“The last time I was incarcerated, I spent three years at the Drug Rehabilitation Centre. I was released back in December 2002 and I’ve stayed clean ever since.

I went in for heroin consumption. I never took ice or ecstasy because I don’t like anything that makes me hallucinate or gives me illusions. Heroin and marijuana were my drugs of choice because they helped me relax.

But what most people don’t know about heroin are the long-term effects. When I stopped taking it, I started to fall sick easily. The drug affects your bones and teeth and my body still aches even after 16 years of being clean. My memory can be quite bad too.

I started with marijuana at 13 and went on to heroin at 14. It was for fun; I wasn’t under any peer pressure and I had no family problems. When I saw my friends looking so care-free when they were high, I wanted to feel good too. Over time, drugs became an addiction.

When you’re trapped in a life with drugs, you don’t think about anyone else. Drugs, instead of family, are your first priority. I remembered how I had to carry my daughter – who was only 18-months-old at the time – in the police car when the Central Narcotics Bureau caught me.

Because she was so young, we couldn’t be separated. I had to bring her into the detention centre and we were locked up together. What’s worse is that I had a 6-month-old son then but I could not be with him due to the arrest. At that point, I realised how drugs had ruined my life.

In prison, I thought about the many different changes I needed to make. I wanted a better life for my kids, and for that to happen, I had to quit drugs. I also thought about how I needed to make wiser decisions when choosing a partner because my previous one was bad influence for me.

My current husband is eight years younger than me and we have three kids together. To me, age doesn’t account for anything. What’s important is that sense of responsibility, and he’s a very responsible father to all of my kids. He makes sure all of them prioritise their studies.

After we had taken our wedding vows, he stopped smoking and drinking. He also worked hard to improve our financial situation. One day, he told me it wasn’t fair that only one person was making the effort to change, so I had to push myself and quit all of my bad habits as well.

I think one of the hardest things that I’ve had to experience was losing my son. When I was arrested, my in-laws took custody of him and became his legal guardians. I wanted to take him back after my release but my mother told me not to and asked me not to destroy the love they had built over the years.

She’s right. I didn’t want him to experience any trauma if I took him away from the family he knew. I was responsible for what had happened so I couldn’t blame anyone else. They raised my son and always told him I’m the biological mother. I’m very grateful for that.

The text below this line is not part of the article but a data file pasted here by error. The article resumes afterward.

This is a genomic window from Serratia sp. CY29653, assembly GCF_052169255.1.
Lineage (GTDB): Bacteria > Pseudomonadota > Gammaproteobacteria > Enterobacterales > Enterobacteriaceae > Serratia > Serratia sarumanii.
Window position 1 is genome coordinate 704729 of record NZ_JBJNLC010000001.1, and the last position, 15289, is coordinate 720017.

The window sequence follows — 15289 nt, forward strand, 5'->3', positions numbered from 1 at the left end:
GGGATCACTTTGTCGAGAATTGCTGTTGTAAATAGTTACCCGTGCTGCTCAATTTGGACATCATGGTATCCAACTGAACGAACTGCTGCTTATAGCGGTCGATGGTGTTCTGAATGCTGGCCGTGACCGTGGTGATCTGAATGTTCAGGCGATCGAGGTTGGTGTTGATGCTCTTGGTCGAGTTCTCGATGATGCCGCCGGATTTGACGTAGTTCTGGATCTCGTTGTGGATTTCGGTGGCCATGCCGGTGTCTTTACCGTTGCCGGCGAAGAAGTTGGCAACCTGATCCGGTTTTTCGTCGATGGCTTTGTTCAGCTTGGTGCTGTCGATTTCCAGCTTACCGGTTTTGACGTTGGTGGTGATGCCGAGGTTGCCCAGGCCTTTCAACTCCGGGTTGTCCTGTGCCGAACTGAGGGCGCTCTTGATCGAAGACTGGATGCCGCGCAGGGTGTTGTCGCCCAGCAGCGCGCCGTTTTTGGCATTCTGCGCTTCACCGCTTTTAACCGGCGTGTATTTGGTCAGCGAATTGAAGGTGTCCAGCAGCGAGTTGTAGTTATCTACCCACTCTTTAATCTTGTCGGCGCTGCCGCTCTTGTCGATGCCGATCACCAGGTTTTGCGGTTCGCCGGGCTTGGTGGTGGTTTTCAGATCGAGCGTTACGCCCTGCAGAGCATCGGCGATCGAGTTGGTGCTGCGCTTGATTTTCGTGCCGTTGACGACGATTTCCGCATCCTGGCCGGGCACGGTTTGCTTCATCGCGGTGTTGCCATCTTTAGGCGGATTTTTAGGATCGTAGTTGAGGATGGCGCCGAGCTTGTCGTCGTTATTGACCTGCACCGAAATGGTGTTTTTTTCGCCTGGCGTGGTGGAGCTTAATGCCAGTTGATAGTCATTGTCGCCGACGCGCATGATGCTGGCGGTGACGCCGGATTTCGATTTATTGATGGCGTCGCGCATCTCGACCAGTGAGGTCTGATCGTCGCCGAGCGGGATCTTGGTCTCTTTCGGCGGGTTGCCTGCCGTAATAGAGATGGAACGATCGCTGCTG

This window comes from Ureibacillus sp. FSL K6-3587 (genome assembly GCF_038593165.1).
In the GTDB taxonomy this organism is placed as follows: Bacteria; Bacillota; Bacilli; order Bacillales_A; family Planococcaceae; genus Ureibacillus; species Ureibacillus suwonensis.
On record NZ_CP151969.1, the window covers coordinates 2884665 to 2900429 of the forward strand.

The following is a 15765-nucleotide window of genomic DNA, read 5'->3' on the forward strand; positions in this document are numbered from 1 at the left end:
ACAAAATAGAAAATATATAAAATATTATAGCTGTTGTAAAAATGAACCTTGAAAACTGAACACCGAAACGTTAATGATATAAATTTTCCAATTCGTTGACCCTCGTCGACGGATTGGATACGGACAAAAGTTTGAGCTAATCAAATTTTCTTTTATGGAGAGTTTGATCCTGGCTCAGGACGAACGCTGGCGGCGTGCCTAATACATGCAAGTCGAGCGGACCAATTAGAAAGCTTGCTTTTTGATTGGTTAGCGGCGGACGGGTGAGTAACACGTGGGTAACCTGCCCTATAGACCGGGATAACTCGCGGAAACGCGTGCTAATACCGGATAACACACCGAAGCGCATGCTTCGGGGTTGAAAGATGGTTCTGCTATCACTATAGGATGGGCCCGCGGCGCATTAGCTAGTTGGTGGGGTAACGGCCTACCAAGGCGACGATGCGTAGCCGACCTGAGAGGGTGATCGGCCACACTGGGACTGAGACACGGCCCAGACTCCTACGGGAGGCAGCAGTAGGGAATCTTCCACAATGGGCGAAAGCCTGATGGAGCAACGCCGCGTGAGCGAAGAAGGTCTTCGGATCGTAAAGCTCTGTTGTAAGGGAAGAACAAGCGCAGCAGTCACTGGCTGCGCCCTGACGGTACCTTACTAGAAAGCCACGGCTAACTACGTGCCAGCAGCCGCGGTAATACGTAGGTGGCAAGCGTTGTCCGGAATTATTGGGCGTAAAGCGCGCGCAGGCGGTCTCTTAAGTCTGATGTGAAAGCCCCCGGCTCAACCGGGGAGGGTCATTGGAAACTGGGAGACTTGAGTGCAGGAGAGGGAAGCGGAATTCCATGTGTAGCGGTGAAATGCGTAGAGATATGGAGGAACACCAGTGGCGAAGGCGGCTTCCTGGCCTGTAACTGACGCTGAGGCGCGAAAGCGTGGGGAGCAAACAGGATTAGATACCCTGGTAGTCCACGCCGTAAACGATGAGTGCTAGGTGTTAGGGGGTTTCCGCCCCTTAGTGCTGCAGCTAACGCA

No, I’m not concerned about public opinion because public opinion changes. What matters is how my family views me. It was not easy earning their trust again. They may always look at me as a bad person, but the only thing I can do at this point is be a better mother to my children.

ISCOS has been great because they offer bursaries which helped a lot with my children’s education. They organise a lot of fun family activities as well and I always try to make sure my kids participate.

My kids also have mentors as part of the ISCOS’ Fairy Godparent Programme. The mentors are there as friends, and I think it’s important for my kids to have someone to talk to because they don’t share everything with me or my husband.

With my kids, I never confront them about problems they might have but I always keep an eye on any changes in behaviour. I know what it’s like to have negative influence in your life so I’m glad the mentors provide feedback on how my kids are doing.

Yes, I feel blessed right now. My husband and I are working hard to create a good life for our family. Whenever I’m tempted to do anything bad, I just look at my children’s faces as they remind me of what’s important. I’ve lost my son; I don’t want to lose anything else.” – Norlinda, 43

Norlinda Bte Mohd Yusof is a member of ISCOS.


Humans of ISCOS is a collaboration between The Everyday People and ISCOS, a co-operative that helps ex-offenders in Singapore. Read more here.


Like Us On Facebook


Follow Us On Instagram


Watch Us On YouTube


 

Arman Shah

A former travel writer with fond memories of solo adventures in Southeast Asia, Arman is now Founder of The Everyday People. He's also the co-host of Channel Empathy, a podcast about the marginalised in Singapore.